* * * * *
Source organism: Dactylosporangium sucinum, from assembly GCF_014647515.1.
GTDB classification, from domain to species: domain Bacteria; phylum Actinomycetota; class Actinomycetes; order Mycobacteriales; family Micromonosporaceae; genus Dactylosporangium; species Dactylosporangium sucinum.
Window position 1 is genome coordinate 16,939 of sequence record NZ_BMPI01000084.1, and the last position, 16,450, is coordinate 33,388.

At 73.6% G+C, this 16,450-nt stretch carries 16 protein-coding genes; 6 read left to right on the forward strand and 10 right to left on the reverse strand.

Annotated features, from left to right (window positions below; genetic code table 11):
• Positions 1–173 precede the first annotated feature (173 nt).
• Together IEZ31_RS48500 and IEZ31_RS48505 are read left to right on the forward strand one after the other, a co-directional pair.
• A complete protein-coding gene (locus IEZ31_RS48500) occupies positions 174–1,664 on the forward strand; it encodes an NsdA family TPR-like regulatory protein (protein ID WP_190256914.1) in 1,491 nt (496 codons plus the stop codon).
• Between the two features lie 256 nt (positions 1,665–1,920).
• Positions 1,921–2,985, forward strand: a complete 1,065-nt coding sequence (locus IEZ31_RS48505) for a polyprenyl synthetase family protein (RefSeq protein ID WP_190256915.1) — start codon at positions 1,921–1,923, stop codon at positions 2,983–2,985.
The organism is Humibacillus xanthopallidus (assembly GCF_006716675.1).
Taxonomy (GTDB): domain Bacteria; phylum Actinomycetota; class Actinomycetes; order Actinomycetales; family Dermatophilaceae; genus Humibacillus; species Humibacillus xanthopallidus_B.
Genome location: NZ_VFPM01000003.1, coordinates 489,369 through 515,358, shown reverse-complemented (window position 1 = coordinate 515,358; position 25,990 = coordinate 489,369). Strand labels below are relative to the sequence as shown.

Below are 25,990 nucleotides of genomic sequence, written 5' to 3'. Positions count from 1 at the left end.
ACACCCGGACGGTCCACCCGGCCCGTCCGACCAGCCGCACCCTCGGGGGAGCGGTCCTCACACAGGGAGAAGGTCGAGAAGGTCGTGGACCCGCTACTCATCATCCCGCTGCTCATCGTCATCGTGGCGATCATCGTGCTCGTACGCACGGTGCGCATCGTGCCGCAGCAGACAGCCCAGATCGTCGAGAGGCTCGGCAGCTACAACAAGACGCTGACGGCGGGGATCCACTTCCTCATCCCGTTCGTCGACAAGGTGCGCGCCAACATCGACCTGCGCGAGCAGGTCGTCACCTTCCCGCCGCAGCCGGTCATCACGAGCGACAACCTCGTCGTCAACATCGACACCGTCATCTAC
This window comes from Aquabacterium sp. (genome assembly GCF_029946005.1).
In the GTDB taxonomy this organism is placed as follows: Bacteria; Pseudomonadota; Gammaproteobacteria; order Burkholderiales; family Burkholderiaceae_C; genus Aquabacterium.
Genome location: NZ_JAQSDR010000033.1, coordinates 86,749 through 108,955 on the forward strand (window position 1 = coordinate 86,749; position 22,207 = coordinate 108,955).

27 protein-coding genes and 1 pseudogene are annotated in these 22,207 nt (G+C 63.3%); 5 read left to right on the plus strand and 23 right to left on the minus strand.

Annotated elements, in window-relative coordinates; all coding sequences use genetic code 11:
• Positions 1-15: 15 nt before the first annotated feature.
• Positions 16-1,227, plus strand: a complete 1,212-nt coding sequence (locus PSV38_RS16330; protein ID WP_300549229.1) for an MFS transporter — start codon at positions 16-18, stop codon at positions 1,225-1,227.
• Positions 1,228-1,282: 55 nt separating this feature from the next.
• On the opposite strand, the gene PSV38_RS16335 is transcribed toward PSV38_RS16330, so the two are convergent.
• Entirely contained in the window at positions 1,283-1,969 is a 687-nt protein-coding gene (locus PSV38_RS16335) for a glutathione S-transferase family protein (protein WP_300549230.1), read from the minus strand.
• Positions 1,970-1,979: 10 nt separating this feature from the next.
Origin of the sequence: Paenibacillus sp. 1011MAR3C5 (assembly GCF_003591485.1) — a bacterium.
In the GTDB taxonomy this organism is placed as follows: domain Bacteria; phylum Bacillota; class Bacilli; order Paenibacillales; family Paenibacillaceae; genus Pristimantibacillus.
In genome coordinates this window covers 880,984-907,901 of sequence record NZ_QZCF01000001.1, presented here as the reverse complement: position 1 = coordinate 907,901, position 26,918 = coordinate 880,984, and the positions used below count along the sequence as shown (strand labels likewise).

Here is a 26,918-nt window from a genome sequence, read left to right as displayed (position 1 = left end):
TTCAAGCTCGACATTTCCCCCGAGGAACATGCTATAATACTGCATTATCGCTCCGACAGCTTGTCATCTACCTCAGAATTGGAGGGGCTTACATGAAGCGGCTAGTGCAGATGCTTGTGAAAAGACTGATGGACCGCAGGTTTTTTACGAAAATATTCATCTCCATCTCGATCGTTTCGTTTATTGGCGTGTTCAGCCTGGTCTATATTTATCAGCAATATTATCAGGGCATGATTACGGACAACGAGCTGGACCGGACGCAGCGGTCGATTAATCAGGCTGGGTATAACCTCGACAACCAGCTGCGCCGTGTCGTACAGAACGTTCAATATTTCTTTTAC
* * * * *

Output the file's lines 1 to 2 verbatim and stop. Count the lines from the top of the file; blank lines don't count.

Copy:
Source organism: Dactylosporangium sucinum, from assembly GCF_014647515.1.
GTDB classification, from domain to species: domain Bacteria; phylum Actinomycetota; class Actinomycetes; order Mycobacteriales; family Micromonosporaceae; genus Dactylosporangium; species Dactylosporangium sucinum.